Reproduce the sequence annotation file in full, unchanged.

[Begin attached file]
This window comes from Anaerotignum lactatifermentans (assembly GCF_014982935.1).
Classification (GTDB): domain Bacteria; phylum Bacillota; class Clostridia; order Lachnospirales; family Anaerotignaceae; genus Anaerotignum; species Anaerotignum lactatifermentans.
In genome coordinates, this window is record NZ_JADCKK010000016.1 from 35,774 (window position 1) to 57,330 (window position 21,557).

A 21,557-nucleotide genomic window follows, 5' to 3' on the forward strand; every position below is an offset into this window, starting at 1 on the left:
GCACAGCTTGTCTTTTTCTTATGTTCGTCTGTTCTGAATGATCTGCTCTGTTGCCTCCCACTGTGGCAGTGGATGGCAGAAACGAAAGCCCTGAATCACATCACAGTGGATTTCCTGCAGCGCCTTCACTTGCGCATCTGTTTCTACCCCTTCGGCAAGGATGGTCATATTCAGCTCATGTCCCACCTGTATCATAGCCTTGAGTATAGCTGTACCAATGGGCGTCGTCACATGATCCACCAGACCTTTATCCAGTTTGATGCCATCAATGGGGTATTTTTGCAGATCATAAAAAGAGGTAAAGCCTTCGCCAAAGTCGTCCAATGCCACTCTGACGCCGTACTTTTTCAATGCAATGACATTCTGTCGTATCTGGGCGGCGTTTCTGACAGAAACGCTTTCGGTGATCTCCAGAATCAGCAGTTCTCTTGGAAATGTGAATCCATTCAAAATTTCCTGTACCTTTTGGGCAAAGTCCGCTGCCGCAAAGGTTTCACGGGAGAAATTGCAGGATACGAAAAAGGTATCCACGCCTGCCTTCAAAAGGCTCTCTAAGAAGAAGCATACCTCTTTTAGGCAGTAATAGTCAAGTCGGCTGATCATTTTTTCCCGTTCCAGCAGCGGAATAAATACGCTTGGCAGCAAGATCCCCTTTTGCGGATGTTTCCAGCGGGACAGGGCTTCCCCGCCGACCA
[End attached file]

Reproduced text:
This window comes from Anaerotignum lactatifermentans (assembly GCF_014982935.1).
Classification (GTDB): domain Bacteria; phylum Bacillota; class Clostridia; order Lachnospirales; family Anaerotignaceae; genus Anaerotignum; species Anaerotignum lactatifermentans.
In genome coordinates, this window is record NZ_JADCKK010000016.1 from 35,774 (window position 1) to 57,330 (window position 21,557).

A 21,557-nucleotide genomic window follows, 5' to 3' on the forward strand; every position below is an offset into this window, starting at 1 on the left:
GCACAGCTTGTCTTTTTCTTATGTTCGTCTGTTCTGAATGATCTGCTCTGTTGCCTCCCACTGTGGCAGTGGATGGCAGAAACGAAAGCCCTGAATCACATCACAGTGGATTTCCTGCAGCGCCTTCACTTGCGCATCTGTTTCTACCCCTTCGGCAAGGATGGTCATATTCAGCTCATGTCCCACCTGTATCATAGCCTTGAGTATAGCTGTACCAATGGGCGTCGTCACATGATCCACCAGACCTTTATCCAGTTTGATGCCATCAATGGGGTATTTTTGCAGATCATAAAAAGAGGTAAAGCCTTCGCCAAAGTCGTCCAATGCCACTCTGACGCCGTACTTTTTCAATGCAATGACATTCTGTCGTATCTGGGCGGCGTTTCTGACAGAAACGCTTTCGGTGATCTCCAGAATCAGCAGTTCTCTTGGAAATGTGAATCCATTCAAAATTTCCTGTACCTTTTGGGCAAAGTCCGCTGCCGCAAAGGTTTCACGGGAGAAATTGCAGGATACGAAAAAGGTATCCACGCCTGCCTTCAAAAGGCTCTCTAAGAAGAAGCATACCTCTTTTAGGCAGTAATAGTCAAGTCGGCTGATCATTTTTTCCCGTTCCAGCAGCGGAATAAATACGCTTGGCAGCAAGATCCCCTTTTGCGGATGTTTCCAGCGGGACAGGGCTTCCCCGCCGACCA